Tonight Exclusive: SA Pawn Stars
Fans of the US and UK formats of Pawn Stars will be glad to know that a bona fide local version will be hitting South African screens. Debashine Thangevelo caught up with Roy Peretz, the owner of Cash Inn in Jozi, to find out what passes through his doors, why “Sushi King”, Kenny Kunene, dropped by and how a slap to the face is sometimes all in a day’s work in the world of haggling.
SOUTH Africa has become a hotbed for many international formats across genres. From Come Dine With Me to Dragon’s Den to MasterChef and The X Factor, viewers have revelled in it all.
And that doesn’t encompass the full gamut of the shows we have cloned with a truly all-embracing South African flavour.
Now the appetite is whetted once more with History Channel introducing Pawn Stars SA.
Following the success of the US version – now in its eighth run with the Harrisons becoming overnight stars along with Austin “Chumlee” Russell, the UK spin-off debuted last year.
In the home-grown version, which is shot on location at Cash Inn on Jan Smuts Avenue in Joburg, owner Roy Peretz is the central character.
While a charismatic and jovial person, his business savvy isn’t to be underestimated. Despite his hands-on approach, he isn’t autocratic in how he asserts himself. And gauging from his interaction with business partners Eytan Nadler, Liel Rimon as well as assistants Solly Mabasa and Irene Bower, the camaraderie and respect among the team is mutual.
Not to mention the incorrigibly infectious jesting.
Seated in his recently refurbished office, I felt like Big Brother looking at the screen monitors covering different angles of his store. Of course, in this line of business, such security measures are vital.
On how he found his feet in the pawn industry, Peretz says: “I got into it in the late ’90s. I opened a company in Louis Botha Avenue.”
Although he branched out of the company in 2009, it wasn’t before realising he’d found his niche.
He continues: “I made it and I said to myself: ‘This is going to be the crown jewel of pawn shops’. And, voila! it is.”
With 15 years in the industry, his experience is complemented by Nadler and Rimon’s combined wealth of expertise on myriad subjects.
Humbly describing himself as an “Okay businessman”, he offers: “I love people and doing business and, more than that, I love history. I read so many books… you don’t understand. I just love reading. Combine history, which is so fascinating, and doing business, which is amazing, and that explains why I’m doing this. When you see the shop just now, you will understand. We buy beautiful stuff. Sometimes it’s more than just the money.”
Peretz goes to great pains to point out how important customer satisfaction is to them and how it always trumps making a quick buck.
He proudly states: “You will not see one client coming out of here unhappy. I try to help everyone. I won’t do business at any other price.”
Talking about his partners, he notes: “We have been together since 1994 – he (pointing to Nadler) says 1993. In those 21 years, he always opened the store. In fact, he was only late twice. Liel joined me 14 years ago. He is amazing. And he knows his stuff. I gave Eytan and Liel partnership in 2003.”
Call it a twist of irony, but Peretz, who has yearned for his own show since first watching the original series, couldn’t believe his luck when Rapid Blue announced their interest in doing a local series at his store.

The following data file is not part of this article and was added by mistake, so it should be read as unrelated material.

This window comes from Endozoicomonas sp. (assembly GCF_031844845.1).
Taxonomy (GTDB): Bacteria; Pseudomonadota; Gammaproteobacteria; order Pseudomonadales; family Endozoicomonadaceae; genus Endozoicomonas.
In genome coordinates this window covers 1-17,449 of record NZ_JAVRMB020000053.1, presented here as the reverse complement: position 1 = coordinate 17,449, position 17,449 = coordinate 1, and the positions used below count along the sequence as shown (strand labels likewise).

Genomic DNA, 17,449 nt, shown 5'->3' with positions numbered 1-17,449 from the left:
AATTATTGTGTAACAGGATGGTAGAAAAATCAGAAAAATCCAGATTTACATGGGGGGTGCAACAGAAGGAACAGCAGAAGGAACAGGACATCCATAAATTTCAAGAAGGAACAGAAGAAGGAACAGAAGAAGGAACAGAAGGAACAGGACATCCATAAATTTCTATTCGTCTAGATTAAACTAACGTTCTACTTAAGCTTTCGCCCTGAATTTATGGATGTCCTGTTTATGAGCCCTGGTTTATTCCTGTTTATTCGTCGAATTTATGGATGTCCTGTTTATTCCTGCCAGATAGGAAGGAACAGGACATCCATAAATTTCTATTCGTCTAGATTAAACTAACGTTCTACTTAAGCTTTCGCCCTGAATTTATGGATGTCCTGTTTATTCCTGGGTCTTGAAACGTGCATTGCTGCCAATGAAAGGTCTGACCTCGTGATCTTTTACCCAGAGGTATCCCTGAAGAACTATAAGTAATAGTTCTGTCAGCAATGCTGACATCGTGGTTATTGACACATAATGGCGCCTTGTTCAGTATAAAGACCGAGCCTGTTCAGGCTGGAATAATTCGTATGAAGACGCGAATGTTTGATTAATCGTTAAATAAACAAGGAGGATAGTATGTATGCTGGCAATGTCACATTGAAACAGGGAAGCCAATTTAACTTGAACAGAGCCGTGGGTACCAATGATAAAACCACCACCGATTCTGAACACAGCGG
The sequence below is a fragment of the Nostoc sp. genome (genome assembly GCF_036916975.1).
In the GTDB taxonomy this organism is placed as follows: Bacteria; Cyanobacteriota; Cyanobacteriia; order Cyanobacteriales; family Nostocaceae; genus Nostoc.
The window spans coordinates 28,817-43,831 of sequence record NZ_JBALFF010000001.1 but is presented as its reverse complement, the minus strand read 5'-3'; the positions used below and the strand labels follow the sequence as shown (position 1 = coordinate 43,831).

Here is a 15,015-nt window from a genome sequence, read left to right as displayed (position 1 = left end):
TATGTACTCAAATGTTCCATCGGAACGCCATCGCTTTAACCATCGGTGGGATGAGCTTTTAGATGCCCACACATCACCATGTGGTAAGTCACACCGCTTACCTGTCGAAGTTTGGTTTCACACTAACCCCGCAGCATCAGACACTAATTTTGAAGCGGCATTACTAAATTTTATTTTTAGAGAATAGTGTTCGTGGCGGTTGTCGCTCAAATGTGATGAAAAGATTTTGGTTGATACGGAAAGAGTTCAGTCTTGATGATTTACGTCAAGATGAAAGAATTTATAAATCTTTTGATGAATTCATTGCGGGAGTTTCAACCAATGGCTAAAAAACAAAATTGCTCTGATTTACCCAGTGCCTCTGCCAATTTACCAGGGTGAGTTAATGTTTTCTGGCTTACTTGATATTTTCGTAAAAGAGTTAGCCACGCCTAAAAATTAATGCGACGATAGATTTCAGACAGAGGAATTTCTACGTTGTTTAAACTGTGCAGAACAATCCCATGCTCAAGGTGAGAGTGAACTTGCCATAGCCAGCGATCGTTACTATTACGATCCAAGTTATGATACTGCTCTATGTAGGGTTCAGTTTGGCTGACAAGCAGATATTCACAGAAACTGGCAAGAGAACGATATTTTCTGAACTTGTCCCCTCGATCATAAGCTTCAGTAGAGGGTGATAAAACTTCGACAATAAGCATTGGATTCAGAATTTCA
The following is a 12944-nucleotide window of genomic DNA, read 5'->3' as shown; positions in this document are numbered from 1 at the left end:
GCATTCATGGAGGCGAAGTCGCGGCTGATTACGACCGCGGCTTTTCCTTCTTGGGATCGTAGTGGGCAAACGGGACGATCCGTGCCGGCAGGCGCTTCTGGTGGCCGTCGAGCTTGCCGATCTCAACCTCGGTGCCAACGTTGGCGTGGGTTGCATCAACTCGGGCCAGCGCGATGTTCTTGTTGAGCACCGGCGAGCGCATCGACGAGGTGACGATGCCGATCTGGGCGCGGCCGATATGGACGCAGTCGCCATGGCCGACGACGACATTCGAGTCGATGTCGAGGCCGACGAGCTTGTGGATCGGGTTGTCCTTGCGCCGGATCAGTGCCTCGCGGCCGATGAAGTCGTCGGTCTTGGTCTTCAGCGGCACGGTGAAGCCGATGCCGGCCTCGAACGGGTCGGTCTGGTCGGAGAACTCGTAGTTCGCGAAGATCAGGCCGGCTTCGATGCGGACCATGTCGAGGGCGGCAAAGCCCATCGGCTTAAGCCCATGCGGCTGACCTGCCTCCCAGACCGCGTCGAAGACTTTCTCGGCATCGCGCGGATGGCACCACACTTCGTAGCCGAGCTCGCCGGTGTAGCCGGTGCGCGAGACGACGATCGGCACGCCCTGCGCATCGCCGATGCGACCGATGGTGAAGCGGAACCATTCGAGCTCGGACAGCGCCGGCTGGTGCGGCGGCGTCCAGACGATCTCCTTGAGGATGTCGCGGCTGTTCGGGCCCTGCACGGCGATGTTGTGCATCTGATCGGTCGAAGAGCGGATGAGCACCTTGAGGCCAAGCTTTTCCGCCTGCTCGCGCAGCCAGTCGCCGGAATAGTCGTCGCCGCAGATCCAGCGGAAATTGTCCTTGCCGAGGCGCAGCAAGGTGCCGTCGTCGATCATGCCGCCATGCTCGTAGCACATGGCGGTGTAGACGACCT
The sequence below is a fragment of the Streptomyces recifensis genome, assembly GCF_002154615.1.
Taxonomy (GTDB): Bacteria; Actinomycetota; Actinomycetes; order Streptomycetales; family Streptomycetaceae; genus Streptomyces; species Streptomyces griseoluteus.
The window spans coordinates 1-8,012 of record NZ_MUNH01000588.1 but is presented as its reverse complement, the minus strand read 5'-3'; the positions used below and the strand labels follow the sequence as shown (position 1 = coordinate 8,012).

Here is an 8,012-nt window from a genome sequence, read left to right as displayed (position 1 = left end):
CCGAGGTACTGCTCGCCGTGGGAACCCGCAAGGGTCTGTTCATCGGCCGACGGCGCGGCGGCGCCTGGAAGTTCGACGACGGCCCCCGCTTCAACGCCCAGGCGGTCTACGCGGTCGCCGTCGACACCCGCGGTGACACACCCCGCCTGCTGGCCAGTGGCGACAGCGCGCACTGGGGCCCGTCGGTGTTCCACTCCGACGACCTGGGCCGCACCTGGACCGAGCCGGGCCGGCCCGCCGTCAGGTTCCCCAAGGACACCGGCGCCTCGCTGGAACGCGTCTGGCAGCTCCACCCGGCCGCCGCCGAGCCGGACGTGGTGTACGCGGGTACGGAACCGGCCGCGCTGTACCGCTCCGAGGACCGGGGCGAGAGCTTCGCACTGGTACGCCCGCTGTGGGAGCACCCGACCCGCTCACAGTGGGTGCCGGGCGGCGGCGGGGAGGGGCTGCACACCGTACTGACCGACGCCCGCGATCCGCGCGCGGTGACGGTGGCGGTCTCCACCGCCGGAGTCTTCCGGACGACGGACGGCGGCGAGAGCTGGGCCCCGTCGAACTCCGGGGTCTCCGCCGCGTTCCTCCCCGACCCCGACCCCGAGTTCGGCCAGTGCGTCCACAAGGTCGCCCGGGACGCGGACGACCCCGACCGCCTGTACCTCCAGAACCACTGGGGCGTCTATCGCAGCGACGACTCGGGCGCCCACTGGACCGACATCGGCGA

He recalls: “They called a few times and I answered nicely. When they (Johan and Michael) came through, I didn’t believe Johan. You know how they dress (laughs). From what I understood, they couldn’t find anyone who represented the History Channel as well as we do. Really, I’m not blowing my own horn here. I know the industry and it has not-so-great people.”
The shoot took three months, with long stretches and retakes, but Peretz says, animatedly: “It was amazing.”
In fact, the entire team gave 100 percent during the shoot – even when it meant they had to close shop for an outdoor shoot.
In the series, viewers will also get to see the quirky personalities of the team, from Nadler, who is nicknamed “ET” because of his extra-terrestrial interests, his playfulness and knack for storytelling, to Rimon ,who has an encyclopaedic general knowledge, to a happy-go-lucky Mabasa who reveals his familiarity with vehicles, and then a super-efficient Bower, whose specialty is in the jewellery department.
Recalling some of the standout moments from the series, Peretz reveals: “A guy called me and said he had a US Congressional Medal. It’s amazing, if you like history. It is the highest accolade an American soldier can get. It was from Richard Nixon.”
Amid some truly tear-jerking stories, there’s lots of drama among the team. From Nadler trying to convince the team that vegetarianism is king and his other hilarious tangents – not forgetting his heated row about being the only one bringing real money into the business – and Peretz overhearing Bower’s telephone conversation and wrongly assuming it’s her birthday. While he sets about planning a spontaneous party – Mabasa tries to set him straight, unsuccessfully.
Without letting the cat out of the bag, Peretz shares: “I bought a lot of jewellery on the show. And I sold to Kenny Kunene.”
Aside from some fascinating historical and cultural artefacts, like a handcrafted chess set from Robben Island to a pair of Anglo-Boer War binoculars, he laughs: “And I got smacked on TV too.”
“The South African show is so funny. You are going to laugh, proper. And people can relate to us because we are here. They (Rapid Blue) didn’t direct us. There are no stories like prices being fixed before. Everything is spontaneous.”
And that’s Peretz’s uncut take on his TV debut – one he is wildly excited about, as is the team.
• Pawn Stars SA airs on History Channel (DStv channel 186) with double bill episodes from tomorrow night at 8.30pm.